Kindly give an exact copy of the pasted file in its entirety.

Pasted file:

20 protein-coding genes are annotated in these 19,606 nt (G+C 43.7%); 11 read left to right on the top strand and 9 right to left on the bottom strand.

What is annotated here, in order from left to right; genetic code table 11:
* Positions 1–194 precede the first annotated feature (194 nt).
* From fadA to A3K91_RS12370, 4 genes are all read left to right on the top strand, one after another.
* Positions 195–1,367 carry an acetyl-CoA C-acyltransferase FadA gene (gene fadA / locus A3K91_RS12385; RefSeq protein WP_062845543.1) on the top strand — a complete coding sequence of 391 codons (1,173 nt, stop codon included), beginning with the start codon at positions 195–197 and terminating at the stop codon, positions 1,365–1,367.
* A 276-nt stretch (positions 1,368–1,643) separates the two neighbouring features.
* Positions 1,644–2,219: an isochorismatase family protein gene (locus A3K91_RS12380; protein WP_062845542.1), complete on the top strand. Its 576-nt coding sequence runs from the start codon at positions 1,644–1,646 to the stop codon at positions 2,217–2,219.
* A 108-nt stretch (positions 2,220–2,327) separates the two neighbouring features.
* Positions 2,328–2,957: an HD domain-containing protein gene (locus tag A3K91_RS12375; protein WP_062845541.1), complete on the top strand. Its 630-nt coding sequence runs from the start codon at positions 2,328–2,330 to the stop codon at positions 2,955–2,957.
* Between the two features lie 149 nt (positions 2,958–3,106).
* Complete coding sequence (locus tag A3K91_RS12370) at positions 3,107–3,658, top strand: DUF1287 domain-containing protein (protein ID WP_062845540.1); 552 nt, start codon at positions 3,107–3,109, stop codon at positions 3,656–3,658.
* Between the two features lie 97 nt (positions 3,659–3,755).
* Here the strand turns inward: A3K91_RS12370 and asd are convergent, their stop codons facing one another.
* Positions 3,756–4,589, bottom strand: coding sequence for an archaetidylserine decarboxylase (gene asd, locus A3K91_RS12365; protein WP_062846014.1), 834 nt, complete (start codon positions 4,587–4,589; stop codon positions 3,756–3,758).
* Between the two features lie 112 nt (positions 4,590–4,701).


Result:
20 protein-coding genes are annotated in these 19,606 nt (G+C 43.7%); 11 read left to right on the top strand and 9 right to left on the bottom strand.

What is annotated here, in order from left to right; genetic code table 11:
* Positions 1–194 precede the first annotated feature (194 nt).
* From fadA to A3K91_RS12370, 4 genes are all read left to right on the top strand, one after another.
* Positions 195–1,367 carry an acetyl-CoA C-acyltransferase FadA gene (gene fadA / locus A3K91_RS12385; RefSeq protein WP_062845543.1) on the top strand — a complete coding sequence of 391 codons (1,173 nt, stop codon included), beginning with the start codon at positions 195–197 and terminating at the stop codon, positions 1,365–1,367.
* A 276-nt stretch (positions 1,368–1,643) separates the two neighbouring features.
* Positions 1,644–2,219: an isochorismatase family protein gene (locus A3K91_RS12380; protein WP_062845542.1), complete on the top strand. Its 576-nt coding sequence runs from the start codon at positions 1,644–1,646 to the stop codon at positions 2,217–2,219.
* A 108-nt stretch (positions 2,220–2,327) separates the two neighbouring features.
* Positions 2,328–2,957: an HD domain-containing protein gene (locus tag A3K91_RS12375; protein WP_062845541.1), complete on the top strand. Its 630-nt coding sequence runs from the start codon at positions 2,328–2,330 to the stop codon at positions 2,955–2,957.
* Between the two features lie 149 nt (positions 2,958–3,106).
* Complete coding sequence (locus tag A3K91_RS12370) at positions 3,107–3,658, top strand: DUF1287 domain-containing protein (protein ID WP_062845540.1); 552 nt, start codon at positions 3,107–3,109, stop codon at positions 3,656–3,658.
* Between the two features lie 97 nt (positions 3,659–3,755).
* Here the strand turns inward: A3K91_RS12370 and asd are convergent, their stop codons facing one another.
* Positions 3,756–4,589, bottom strand: coding sequence for an archaetidylserine decarboxylase (gene asd, locus A3K91_RS12365; protein WP_062846014.1), 834 nt, complete (start codon positions 4,587–4,589; stop codon positions 3,756–3,758).
* Between the two features lie 112 nt (positions 4,590–4,701).